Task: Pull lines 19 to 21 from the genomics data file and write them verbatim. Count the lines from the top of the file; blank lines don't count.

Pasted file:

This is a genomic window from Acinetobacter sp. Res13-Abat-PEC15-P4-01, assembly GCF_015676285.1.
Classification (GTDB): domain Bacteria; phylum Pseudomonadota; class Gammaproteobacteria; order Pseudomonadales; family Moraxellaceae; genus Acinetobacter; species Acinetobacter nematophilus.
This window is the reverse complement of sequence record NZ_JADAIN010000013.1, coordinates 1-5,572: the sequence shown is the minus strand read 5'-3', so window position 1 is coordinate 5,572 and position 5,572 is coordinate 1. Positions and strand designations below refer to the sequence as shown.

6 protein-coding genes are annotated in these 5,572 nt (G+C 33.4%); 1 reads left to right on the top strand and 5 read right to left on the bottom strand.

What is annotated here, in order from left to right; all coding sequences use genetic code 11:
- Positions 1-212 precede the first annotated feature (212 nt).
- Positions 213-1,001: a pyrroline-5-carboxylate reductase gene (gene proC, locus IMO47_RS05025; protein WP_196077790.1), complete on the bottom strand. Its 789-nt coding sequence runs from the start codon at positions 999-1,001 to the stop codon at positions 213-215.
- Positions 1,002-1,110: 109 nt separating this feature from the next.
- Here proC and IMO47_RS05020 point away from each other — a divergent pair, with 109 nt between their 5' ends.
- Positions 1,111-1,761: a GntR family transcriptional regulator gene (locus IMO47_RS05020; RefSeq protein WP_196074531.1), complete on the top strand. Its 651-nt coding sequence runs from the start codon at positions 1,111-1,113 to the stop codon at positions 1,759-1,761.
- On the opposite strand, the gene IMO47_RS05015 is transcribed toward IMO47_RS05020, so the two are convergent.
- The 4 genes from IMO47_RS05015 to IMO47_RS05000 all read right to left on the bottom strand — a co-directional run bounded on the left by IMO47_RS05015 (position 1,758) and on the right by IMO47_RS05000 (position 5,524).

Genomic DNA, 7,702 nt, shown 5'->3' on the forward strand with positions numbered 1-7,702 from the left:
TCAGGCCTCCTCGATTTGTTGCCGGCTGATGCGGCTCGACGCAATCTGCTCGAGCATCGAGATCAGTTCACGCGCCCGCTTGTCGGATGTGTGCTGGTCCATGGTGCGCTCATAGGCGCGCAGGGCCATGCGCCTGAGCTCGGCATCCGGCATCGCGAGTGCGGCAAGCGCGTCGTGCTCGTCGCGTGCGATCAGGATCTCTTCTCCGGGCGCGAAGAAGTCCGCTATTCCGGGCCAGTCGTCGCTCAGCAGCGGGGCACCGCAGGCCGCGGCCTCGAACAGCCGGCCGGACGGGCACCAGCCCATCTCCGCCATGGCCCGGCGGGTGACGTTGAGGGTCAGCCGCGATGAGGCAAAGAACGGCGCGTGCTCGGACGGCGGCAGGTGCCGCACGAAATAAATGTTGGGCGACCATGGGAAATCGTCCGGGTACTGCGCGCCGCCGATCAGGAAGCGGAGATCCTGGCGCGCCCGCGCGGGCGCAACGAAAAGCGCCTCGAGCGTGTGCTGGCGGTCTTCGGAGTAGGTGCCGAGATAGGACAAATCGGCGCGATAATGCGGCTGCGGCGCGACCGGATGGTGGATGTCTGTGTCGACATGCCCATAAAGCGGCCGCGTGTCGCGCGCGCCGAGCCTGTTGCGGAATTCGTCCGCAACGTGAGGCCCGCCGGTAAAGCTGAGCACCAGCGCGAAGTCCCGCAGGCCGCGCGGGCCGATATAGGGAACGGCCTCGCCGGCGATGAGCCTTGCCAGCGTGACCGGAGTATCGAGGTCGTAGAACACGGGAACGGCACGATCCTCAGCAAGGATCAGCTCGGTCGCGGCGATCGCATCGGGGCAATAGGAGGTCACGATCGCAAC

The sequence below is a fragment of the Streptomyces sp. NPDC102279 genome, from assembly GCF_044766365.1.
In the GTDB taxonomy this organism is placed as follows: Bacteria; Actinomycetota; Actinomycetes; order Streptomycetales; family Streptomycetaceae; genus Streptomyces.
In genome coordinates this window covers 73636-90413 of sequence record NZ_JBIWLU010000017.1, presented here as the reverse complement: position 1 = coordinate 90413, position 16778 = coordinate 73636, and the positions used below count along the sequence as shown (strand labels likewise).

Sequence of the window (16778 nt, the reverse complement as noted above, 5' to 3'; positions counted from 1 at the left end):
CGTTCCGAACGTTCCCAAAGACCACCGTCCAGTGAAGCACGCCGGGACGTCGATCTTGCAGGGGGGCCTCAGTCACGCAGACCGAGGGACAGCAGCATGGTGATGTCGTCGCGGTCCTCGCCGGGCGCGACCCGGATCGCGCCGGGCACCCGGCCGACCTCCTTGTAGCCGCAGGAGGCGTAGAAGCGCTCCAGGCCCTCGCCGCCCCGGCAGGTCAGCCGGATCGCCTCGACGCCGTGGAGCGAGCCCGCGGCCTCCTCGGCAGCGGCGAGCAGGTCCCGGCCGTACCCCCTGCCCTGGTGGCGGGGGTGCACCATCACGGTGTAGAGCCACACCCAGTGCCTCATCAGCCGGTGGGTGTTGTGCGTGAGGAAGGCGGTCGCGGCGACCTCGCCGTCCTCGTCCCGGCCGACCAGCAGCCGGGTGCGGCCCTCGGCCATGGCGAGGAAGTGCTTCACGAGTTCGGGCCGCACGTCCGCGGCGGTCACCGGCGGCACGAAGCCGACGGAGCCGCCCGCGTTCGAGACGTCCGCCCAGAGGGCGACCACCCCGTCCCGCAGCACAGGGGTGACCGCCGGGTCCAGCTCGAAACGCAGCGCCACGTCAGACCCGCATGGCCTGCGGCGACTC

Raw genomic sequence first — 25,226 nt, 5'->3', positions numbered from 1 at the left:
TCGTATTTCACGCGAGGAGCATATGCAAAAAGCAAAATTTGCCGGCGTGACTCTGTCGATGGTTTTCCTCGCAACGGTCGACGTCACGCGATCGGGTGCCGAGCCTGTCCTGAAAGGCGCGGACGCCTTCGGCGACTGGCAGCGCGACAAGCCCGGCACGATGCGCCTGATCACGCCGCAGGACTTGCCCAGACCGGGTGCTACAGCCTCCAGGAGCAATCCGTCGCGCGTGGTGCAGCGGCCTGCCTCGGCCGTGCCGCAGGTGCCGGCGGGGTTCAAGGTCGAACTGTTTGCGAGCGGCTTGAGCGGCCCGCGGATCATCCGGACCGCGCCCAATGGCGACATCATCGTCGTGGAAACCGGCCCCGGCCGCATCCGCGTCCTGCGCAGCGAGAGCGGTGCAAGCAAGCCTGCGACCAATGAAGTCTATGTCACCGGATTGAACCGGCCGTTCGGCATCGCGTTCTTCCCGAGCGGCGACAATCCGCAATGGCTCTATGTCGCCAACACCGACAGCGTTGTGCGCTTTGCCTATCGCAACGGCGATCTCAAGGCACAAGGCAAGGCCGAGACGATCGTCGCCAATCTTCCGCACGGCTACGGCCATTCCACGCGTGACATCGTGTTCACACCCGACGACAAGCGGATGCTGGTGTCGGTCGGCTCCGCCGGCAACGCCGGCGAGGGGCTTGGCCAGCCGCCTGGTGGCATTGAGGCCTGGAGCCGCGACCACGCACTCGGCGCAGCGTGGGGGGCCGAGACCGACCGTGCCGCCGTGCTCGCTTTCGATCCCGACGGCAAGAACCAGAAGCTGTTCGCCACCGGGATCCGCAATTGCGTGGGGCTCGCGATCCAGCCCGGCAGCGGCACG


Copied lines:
CGTTCCGAACGTTCCCAAAGACCACCGTCCAGTGAAGCACGCCGGGACGTCGATCTTGCAGGGGGGCCTCAGTCACGCAGACCGAGGGACAGCAGCATGGTGATGTCGTCGCGGTCCTCGCCGGGCGCGACCCGGATCGCGCCGGGCACCCGGCCGACCTCCTTGTAGCCGCAGGAGGCGTAGAAGCGCTCCAGGCCCTCGCCGCCCCGGCAGGTCAGCCGGATCGCCTCGACGCCGTGGAGCGAGCCCGCGGCCTCCTCGGCAGCGGCGAGCAGGTCCCGGCCGTACCCCCTGCCCTGGTGGCGGGGGTGCACCATCACGGTGTAGAGCCACACCCAGTGCCTCATCAGCCGGTGGGTGTTGTGCGTGAGGAAGGCGGTCGCGGCGACCTCGCCGTCCTCGTCCCGGCCGACCAGCAGCCGGGTGCGGCCCTCGGCCATGGCGAGGAAGTGCTTCACGAGTTCGGGCCGCACGTCCGCGGCGGTCACCGGCGGCACGAAGCCGACGGAGCCGCCCGCGTTCGAGACGTCCGCCCAGAGGGCGACCACCCCGTCCCGCAGCACAGGGGTGACCGCCGGGTCCAGCTCGAAACGCAGCGCCACGTCAGACCCGCATGGCCTGCGGCGACTC

Raw genomic sequence first — 25,226 nt, 5'->3', positions numbered from 1 at the left:
TCGTATTTCACGCGAGGAGCATATGCAAAAAGCAAAATTTGCCGGCGTGACTCTGTCGATGGTTTTCCTCGCAACGGTCGACGTCACGCGATCGGGTGCCGAGCCTGTCCTGAAAGGCGCGGACGCCTTCGGCGACTGGCAGCGCGACAAGCCCGGCACGATGCGCCTGATCACGCCGCAGGACTTGCCCAGACCGGGTGCTACAGCCTCCAGGAGCAATCCGTCGCGCGTGGTGCAGCGGCCTGCCTCGGCCGTGCCGCAGGTGCCGGCGGGGTTCAAGGTCGAACTGTTTGCGAGCGGCTTGAGCGGCCCGCGGATCATCCGGACCGCGCCCAATGGCGACATCATCGTCGTGGAAACCGGCCCCGGCCGCATCCGCGTCCTGCGCAGCGAGAGCGGTGCAAGCAAGCCTGCGACCAATGAAGTCTATGTCACCGGATTGAACCGGCCGTTCGGCATCGCGTTCTTCCCGAGCGGCGACAATCCGCAATGGCTCTATGTCGCCAACACCGACAGCGTTGTGCGCTTTGCCTATCGCAACGGCGATCTCAAGGCACAAGGCAAGGCCGAGACGATCGTCGCCAATCTTCCGCACGGCTACGGCCATTCCACGCGTGACATCGTGTTCACACCCGACGACAAGCGGATGCTGGTGTCGGTCGGCTCCGCCGGCAACGCCGGCGAGGGGCTTGGCCAGCCGCCTGGTGGCATTGAGGCCTGGAGCCGCGACCACGCACTCGGCGCAGCGTGGGGGGCCGAGACCGACCGTGCCGCCGTGCTCGCTTTCGATCCCGACGGCAAGAACCAGAAGCTGTTCGCCACCGGGATCCGCAATTGCGTGGGGCTCGCGATCCAGCCCGGCAGCGGCACG